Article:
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Omega-6 is a type of polyunsaturated fatty acid and an essential aid to good health.

How is Omega-6 different from Omega-3 in terms of benefits?

Laura Cipullo (New York, NY) on Aug 19, 2011
Omega fatty acids are polyunsaturated fats. The typical American diet is too high in Omega 6 fatty acids (from animal protein) and too low in the omega 3 fatty acids (found in deep sea fish, flax and walnuts). Omega 3 fatty acids are the beneficial fats that are thought to help to decrease inflammation, increase your good cholesterol and possibly counter depression. Most important is that the omega 3 fatty acids be in the form of DHA or EPA, fatty acid chains that are only found in fish or algae. To increase your omega 3 intake, include wild salmon, wild trout and or canned chunk light tuna at least 2 times a week.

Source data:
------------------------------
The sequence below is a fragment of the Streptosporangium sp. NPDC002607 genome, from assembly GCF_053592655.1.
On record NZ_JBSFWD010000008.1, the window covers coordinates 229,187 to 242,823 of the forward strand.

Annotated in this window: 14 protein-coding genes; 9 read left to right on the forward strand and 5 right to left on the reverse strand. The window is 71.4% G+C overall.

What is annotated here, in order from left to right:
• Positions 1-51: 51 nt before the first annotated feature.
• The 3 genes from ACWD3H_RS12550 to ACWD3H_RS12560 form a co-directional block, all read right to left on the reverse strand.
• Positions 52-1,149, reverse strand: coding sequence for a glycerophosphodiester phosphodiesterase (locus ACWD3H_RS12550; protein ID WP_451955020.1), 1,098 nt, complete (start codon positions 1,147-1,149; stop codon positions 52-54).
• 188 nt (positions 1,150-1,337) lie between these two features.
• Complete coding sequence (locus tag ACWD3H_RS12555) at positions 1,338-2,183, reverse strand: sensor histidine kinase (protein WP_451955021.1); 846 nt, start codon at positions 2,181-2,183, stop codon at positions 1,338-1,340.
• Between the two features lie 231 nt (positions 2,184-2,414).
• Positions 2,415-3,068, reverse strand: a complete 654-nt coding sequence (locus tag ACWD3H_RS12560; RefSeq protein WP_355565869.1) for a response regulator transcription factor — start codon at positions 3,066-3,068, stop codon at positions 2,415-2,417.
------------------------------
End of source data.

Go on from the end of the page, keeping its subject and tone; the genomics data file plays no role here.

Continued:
Shantih Coro (Hallandale Beach, FL) on Aug 19, 2011
The most important thing is to consume Omega 3 and Omega 6 in a certain ratio. Too much Omega 3 or Omega 6 is not good either way. Vegetable oils such as safflower, sunflower, corn, soy, etc. contain high levels of Omega 6 and no Omega 3. Canola oil contains some Omega 3, but since this "oil" is extracted at high temperature, it is mostly destroyed during processing. Carbohydrates are also high in Omega 6. An excess of Omega 6 leads to inflammation, premature aging, thyroid problems and many other health problems. Consume whole, real foods from local farmers, grass-fed meat, wild fish, etc. and you will be fine. Those foods have the perfect ratio of Omega 3/Omega 6. Nature does not make errors.